On Aug. 19, Saddam called for a U.S. troop withdrawal from the region to be accompanied by U.N. Security Council pledges to ensure peace and security, while the "question of Kuwait" would be dealt with "by the Arabs as an Arab affair."

In Baghdad today, Arafat and Saddam reached "total agreement on the need to put an end to foreign intervention in the Arab region and the importance of finding an adequate solution to the crisis within the Arab fold in a way that would safeguard Arab unity and reinforce the struggle to recover the rights of the Palestinian people," the PLO news agency WAFA reported, according to Reuter.

Peace plans floated by other allies of Iraq, including Gadhafi, have called for withdrawal of Iraqi forces from Kuwait; free election of a new Kuwaiti government; replacement of foreign forces in the Arabian peninsula with Arab peace-keeping forces and cash compensation to Iraq for losses it claims to have incurred as a result of Kuwait's over-production of oil or its pumping from disputed territory.

Diplomatic sources said that such a peace plan would be certain to encounter opposition from the United States, which has said that any negotiated settlement would have to include not only an Iraqi withdrawal from Kuwait, but also the restoration of the deposed Kuwaiti ruling family, led by emir Jabir Ahmed Sabah. The Bush administration has also demanded guarantees for the safety of Americans and other Westerners in Iraq and occupied Kuwait and assurances for future stability in the gulf region and its oil fields.

Complicating prospects for a political solution within the framework of the Arab world is the question of what role the deeply divided 21-nation Arab League would play in any settlement, analysts said.

Diplomats said some Arab leaders who voted for the Aug. 10 resolution may feel that reintroducing the question now could revive the divisions that nearly broke up that meeting. Acrimonious debate at that gathering forced the leaders to dispense with normal rules and allow adoption of the measures by simple majority vote instead of unanimity.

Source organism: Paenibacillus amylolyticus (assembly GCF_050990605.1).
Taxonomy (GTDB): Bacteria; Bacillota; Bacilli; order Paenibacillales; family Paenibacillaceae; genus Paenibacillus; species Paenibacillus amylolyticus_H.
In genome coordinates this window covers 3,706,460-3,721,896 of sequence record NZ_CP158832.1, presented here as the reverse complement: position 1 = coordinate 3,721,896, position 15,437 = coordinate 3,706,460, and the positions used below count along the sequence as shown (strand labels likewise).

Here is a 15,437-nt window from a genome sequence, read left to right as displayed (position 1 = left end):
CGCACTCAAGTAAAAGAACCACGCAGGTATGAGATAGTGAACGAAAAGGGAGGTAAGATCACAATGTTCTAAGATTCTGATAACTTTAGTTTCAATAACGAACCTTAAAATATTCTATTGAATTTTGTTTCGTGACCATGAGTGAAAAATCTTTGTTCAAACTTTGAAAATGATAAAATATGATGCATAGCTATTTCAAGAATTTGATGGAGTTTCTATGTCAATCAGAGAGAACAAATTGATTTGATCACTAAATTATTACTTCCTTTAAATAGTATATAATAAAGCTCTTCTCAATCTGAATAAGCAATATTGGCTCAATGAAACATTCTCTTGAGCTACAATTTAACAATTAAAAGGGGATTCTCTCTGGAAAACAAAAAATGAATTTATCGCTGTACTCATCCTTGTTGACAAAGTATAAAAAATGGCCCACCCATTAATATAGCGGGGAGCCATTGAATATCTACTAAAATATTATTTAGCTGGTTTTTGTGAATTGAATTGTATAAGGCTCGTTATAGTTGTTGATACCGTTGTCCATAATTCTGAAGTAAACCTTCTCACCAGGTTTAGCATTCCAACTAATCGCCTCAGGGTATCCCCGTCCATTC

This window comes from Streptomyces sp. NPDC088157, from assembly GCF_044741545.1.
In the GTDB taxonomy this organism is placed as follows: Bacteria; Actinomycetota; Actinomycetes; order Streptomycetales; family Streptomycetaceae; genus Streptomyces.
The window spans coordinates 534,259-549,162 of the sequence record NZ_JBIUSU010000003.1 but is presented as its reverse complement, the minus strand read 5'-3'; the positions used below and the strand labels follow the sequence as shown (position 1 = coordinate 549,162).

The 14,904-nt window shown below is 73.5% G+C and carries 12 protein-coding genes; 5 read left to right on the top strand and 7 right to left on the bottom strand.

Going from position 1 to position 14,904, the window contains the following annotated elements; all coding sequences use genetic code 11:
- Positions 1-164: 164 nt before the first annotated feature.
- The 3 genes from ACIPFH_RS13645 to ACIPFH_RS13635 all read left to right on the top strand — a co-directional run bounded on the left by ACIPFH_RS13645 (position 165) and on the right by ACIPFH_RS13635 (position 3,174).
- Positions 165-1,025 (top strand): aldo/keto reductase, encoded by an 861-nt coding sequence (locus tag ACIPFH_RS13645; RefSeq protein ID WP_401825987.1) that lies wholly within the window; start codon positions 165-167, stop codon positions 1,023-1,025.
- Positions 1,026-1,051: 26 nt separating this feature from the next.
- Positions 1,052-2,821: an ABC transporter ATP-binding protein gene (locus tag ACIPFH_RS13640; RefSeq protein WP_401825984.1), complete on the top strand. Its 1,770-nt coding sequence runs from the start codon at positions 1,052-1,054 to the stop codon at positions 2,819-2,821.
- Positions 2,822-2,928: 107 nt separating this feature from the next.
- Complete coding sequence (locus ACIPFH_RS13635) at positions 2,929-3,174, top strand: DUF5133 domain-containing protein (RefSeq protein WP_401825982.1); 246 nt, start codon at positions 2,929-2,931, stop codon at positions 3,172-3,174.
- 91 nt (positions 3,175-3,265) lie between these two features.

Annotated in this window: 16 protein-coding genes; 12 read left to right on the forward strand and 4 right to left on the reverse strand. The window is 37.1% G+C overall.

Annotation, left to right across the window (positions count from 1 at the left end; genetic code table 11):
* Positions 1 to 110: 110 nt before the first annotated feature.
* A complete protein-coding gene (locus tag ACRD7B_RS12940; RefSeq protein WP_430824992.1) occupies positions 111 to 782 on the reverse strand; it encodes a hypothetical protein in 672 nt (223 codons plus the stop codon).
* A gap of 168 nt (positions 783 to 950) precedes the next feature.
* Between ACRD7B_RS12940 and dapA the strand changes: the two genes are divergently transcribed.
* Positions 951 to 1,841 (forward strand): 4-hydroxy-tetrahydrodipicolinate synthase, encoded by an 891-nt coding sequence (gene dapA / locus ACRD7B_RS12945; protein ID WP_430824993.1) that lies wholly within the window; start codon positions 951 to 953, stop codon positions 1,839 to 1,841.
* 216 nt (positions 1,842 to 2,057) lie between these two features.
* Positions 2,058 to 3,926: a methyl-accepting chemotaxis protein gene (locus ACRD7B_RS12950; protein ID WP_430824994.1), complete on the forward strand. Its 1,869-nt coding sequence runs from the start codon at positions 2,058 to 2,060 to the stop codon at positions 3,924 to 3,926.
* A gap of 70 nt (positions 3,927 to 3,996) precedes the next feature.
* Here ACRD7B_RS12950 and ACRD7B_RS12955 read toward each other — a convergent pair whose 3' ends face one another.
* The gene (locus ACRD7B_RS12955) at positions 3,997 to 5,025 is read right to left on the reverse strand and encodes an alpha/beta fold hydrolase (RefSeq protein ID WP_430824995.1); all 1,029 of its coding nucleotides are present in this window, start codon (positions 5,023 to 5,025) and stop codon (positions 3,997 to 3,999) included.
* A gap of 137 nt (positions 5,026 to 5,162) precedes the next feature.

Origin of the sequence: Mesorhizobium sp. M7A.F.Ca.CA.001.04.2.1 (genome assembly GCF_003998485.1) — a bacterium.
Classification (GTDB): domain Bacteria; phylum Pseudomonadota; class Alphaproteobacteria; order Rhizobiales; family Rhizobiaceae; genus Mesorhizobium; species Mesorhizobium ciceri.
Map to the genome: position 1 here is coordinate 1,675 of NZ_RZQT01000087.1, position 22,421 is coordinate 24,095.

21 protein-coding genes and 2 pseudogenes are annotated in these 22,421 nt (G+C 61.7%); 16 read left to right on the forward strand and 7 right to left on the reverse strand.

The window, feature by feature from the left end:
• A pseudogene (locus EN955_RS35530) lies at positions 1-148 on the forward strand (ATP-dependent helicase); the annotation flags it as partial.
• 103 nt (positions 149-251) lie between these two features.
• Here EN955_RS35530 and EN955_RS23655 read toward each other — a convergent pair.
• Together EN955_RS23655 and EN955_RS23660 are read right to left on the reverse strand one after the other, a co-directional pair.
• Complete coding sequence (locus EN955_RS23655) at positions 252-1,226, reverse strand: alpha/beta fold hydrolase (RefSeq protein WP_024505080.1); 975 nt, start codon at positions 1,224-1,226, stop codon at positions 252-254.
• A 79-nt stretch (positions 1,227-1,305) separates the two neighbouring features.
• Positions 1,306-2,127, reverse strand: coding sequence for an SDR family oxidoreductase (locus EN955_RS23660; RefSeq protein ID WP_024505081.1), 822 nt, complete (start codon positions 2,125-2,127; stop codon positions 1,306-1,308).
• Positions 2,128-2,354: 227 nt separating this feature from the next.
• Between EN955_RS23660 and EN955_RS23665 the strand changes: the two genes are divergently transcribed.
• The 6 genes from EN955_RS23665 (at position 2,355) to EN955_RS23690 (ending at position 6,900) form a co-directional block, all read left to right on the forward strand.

Still beset by sharp differences over how to respond to the Iraqi invasion, the Arab League been unable so far to muster a quorum for an emergency meeting of its foreign ministers this week. The ministerial meeting is viewed by some analysts as an important element of Egypt's strategy of keeping diplomatic pressure on Iraq and preventing Saddam from diverting attention from the central issue -- the unacceptability of any nation's seizing another's territory by force.

As Hussein flew to the Maghreb Sunday on the first leg of his shuttle, Sudanese leader Omar Hassan Bashir and two senior Libyan envoys flew to Baghdad to talk with Saddam about the possibility of launching an Arab peace drive.

"We are trying to crystalize an Arab initiative," Bashir said during a stopover in Amman. After meeting with Bashir at the airport, Jordan's Crown Prince Hassan told reporters: "There has been a positive response on the part of Baghdad, which effectively is seeking to negotiate."

Hassan said Jordan was seeking a "centrist" Arab position to promote a peace settlement.

The official Yemeni news agency, Saba, reported that Yemen, another of Iraq's Arab allies, is sending envoys to Moscow, Tehran and the United Arab Emirates in an attempt to seek a political solution.

They are expected to deliver messages from Yemeni President Ali Abdullah Salih and discuss steps to avert a military confrontation in the gulf, the agency said.

Meanwhile, Soviet President Mikhail Gorbachev, in talks in Moscow today with Egyptian Foreign Minister Esmat Abdel-Meguid, said the situation in the gulf region had become extremely dangerous, the Soviet news agency Tass reported. It quoted him as saying: "Iraq should draw the right conclusions from the solidarity expressed by the world community and should not deepen the crisis."